Levinson was 58 when he traveled to Kish Island, Iran, in 2007 working as a private investigator.
The family of Robert Levinson, a former Federal Bureau of Investigation agent who disappeared in Iran more than a decade ago, announced Wednesday that they believe he is dead, just months after a family spokesperson told CNN they had been feeling hopeful.
"Those who are responsible for what happened to Bob Levinson, including those in the US government who for many years repeatedly left him behind, will ultimately receive justice for what they have done".
Levinson's family said they don't know how or when he died, but only that it occurred before the global coronavirus outbreak. For years, USA officials would say only that Levinson was working independently on a private investigation.
"Those who are responsible for what happened to Bob Levinson, including those in the U.S. government who for many years repeatedly left him behind, will ultimately receive justice for what they have done", the family's statement said. The US initially claimed he was there on his own initiative, but in 2013, the Associated Press revealed he had been sent on a mission there by Central Intelligence Agency analysts who had no authority to run espionage operations.
Levinson is one of a number of Americans who have disappeared in arch-enemy Iran, but his case has been among the most perplexing, with his family until now insisting he was alive.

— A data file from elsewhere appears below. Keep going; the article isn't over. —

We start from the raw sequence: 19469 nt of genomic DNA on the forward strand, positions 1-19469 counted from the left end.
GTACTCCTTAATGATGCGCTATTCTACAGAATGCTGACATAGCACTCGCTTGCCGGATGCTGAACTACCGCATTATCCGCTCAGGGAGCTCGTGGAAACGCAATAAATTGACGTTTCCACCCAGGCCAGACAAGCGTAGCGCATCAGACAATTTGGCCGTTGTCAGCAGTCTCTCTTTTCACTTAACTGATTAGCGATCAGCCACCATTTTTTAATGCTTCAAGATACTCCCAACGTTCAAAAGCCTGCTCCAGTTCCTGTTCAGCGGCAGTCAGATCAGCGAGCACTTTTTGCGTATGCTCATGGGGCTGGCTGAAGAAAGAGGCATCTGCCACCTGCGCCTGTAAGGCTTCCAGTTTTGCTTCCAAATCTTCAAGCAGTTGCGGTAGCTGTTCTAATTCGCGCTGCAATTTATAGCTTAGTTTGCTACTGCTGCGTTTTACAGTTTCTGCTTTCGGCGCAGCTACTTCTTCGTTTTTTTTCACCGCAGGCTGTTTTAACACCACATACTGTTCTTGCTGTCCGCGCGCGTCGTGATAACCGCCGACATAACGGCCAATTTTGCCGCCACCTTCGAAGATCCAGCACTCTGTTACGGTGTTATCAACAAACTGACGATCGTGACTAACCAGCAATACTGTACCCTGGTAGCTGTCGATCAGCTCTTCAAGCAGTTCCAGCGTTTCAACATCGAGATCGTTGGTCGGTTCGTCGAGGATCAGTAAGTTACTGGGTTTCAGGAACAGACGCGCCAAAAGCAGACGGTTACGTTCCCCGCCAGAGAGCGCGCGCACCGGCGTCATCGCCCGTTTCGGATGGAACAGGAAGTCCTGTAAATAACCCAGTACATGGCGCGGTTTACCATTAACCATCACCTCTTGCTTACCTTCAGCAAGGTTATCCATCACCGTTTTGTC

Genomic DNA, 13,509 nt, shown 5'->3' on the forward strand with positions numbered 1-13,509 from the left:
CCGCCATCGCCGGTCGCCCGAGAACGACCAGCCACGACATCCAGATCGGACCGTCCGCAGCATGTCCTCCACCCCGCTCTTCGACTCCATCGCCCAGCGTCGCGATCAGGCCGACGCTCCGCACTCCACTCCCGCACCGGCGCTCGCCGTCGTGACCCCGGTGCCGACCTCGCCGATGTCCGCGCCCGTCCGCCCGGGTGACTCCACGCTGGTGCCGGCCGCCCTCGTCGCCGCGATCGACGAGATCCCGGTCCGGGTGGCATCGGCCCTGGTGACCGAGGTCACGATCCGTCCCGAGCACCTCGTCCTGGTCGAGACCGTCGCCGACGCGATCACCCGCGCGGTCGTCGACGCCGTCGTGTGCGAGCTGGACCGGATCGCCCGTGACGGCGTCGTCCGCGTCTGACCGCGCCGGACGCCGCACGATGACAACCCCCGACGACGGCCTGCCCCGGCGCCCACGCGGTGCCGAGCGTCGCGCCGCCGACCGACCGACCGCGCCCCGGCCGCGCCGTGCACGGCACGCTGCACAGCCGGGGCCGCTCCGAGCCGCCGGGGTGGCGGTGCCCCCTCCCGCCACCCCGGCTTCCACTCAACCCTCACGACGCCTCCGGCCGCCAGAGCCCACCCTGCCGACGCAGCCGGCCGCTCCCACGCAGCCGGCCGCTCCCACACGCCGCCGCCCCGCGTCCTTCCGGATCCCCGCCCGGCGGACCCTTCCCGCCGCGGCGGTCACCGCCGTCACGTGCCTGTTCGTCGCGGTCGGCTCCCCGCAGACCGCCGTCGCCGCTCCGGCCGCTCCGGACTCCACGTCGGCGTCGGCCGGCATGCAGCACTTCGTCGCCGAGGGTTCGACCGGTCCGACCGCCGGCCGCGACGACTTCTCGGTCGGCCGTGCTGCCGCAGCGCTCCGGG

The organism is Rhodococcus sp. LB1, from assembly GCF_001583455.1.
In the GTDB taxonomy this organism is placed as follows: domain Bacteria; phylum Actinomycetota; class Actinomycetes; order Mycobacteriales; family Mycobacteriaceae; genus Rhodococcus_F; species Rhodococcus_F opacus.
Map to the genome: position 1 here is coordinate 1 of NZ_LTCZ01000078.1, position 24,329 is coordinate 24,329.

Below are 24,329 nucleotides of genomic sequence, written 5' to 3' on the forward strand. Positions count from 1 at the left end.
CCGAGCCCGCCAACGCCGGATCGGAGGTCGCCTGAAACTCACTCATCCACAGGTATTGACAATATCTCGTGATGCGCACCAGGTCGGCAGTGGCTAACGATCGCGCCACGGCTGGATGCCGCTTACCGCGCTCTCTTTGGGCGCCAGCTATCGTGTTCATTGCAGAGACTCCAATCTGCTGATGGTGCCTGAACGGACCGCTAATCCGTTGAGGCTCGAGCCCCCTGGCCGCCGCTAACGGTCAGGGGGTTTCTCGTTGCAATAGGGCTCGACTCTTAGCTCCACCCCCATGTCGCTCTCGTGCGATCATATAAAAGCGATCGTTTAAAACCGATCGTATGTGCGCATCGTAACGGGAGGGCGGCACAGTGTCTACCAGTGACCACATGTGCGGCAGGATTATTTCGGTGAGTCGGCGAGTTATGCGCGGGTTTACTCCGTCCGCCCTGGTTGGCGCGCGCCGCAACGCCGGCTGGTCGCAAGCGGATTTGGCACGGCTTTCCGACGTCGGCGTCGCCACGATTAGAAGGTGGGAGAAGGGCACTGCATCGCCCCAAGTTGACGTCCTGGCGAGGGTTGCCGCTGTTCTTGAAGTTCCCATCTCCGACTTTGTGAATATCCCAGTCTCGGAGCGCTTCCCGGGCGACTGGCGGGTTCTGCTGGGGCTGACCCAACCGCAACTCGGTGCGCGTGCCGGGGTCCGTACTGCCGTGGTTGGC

The family said it does not know when or if Levinson's body will be returned for burial.
"He was a great gentleman", he said.
"He had some rough problems prior to his detainment or capture".
The family said information US officials had received led them to conclude that he is dead. "While the investigation is ongoing, we believe that Bob Levinson may have passed away some time ago".
The most recent message, in April 2011, is the most disturbing; Levinson looks disheveled with long white hair and a shaggy beard, and he is dressed in an orange jumpsuit like those worn by United States prisoners in Guantanamo Bay. But even then, his whereabouts and fate were not known.
The Iranian government has never publicly acknowledged any role in Mr Levinson's abduction, though at the time of his disappearance a government-affiliated media outlet broadcast a story saying he was "in the hands of Iranian security forces".
Levinson's relatives said they "expect American officials, as well as officials around the world, to continue to press Iran to seek Bob's return, and to ensure those Iranian officials involved are held accountable". Although the development gave the family a burst of hope, Iran clarified that the "open case" was simply an investigation into his disappearance.
The judge's decision followed a weekslong trial of emotional testimony from Levinson's family, including each of his seven children.